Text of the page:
Iran constitutes one of the most important foreign policy challenges for the Biden administration. But most Americans know little about the regime and its nefarious policies: Tehran supports and finances terrorist organizations such as Hamas and Hezbollah, as well as a slew of militias in Iraq that have targeted American personnel and facilities; it exercises dangerously confrontational power in the Persian Gulf, rendering it an enemy of Saudi Arabia and other Gulf States; and its continued pursuit of nuclear weapons has served as a thorn in the side of American administrations dating back to the late 1990s.

Masih Alinejad
Masih Alinejad attends TheWrap's Power Women Summit-Day 2 at InterContinental Los Angeles Downtown on November 01, 2018 in Los Angeles, California. Presley Ann/Getty Images

As the world's leading state sponsor of terrorism, Iran has a long record of targeting dissidents living abroad. But the plot to kidnap Alinejad should be a wake-up call for all Americans.

In an interview with Reuters, even Alinejad, who knows well that Iran would love nothing more than to capture her, admitted to being surprised after reading the indictment: "I can't even believe I'm not safe in America," she said.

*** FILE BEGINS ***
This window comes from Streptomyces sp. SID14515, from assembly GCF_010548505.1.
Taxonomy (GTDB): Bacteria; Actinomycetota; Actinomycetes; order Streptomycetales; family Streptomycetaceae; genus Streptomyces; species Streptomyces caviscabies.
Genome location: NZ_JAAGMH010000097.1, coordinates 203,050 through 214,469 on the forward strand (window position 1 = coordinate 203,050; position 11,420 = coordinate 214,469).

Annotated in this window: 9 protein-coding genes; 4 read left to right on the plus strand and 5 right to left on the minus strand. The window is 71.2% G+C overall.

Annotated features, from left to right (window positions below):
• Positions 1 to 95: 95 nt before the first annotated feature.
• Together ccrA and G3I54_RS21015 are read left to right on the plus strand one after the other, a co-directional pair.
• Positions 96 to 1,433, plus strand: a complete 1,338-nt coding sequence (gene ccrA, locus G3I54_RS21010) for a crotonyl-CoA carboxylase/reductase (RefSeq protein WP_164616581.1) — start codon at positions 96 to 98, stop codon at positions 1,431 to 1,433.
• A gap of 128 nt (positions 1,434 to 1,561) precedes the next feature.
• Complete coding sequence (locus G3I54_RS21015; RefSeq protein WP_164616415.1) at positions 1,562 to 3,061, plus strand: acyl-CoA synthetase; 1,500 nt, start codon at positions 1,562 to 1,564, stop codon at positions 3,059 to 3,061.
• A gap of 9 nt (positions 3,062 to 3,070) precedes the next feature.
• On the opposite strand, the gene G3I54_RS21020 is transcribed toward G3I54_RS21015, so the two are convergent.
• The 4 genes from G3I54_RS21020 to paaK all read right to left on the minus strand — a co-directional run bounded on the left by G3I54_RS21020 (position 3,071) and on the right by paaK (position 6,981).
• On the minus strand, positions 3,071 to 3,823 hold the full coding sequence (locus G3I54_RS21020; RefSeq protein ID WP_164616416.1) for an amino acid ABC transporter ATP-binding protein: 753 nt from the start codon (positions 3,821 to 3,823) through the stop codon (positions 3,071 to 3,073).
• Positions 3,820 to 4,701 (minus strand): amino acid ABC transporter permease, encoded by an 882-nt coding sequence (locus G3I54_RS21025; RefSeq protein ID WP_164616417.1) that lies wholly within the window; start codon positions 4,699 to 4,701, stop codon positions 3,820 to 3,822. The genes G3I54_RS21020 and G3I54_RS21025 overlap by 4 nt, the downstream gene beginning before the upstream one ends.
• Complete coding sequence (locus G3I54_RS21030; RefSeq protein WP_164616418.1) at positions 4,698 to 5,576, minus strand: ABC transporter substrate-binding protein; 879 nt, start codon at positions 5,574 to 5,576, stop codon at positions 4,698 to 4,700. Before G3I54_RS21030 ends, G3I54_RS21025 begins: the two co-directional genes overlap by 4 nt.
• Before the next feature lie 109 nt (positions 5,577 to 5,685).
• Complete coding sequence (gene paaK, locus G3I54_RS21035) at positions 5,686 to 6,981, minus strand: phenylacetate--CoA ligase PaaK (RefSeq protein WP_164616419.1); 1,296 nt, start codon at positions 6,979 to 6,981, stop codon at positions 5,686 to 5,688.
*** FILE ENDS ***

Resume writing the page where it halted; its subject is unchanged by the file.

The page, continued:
And yet, Alinejad joins a long list of regime opponents who have been targeted abroad in the past four decades, whether in North America, South America, Asia, or Europe. In December 1979, Shahriar Shafiq, a nephew of the former Shah Mohammed Reza Pahlavi, and former captain of the royal navy, was the first Iranian dissident to be murdered abroad; he was shot in the head by Iranian operatives outside his mother's Paris home at the age of 34. In 1991, Iran assassinated Shapour Bakhtiar, Iran's last prime minister before the 1979 Islamic revolution, at his home near Paris. A previous assassination plot against Bakhtiar in 1980 had failed, but 12 years after the revolution, the regime finally succeeded in murdering him. And then there was Iran's failed attempt to assassinate the Saudi ambassador in a Washington, D.C. restaurant in 2011 (the operatives had also planned to bomb the Saudi embassy and the Israeli embassy).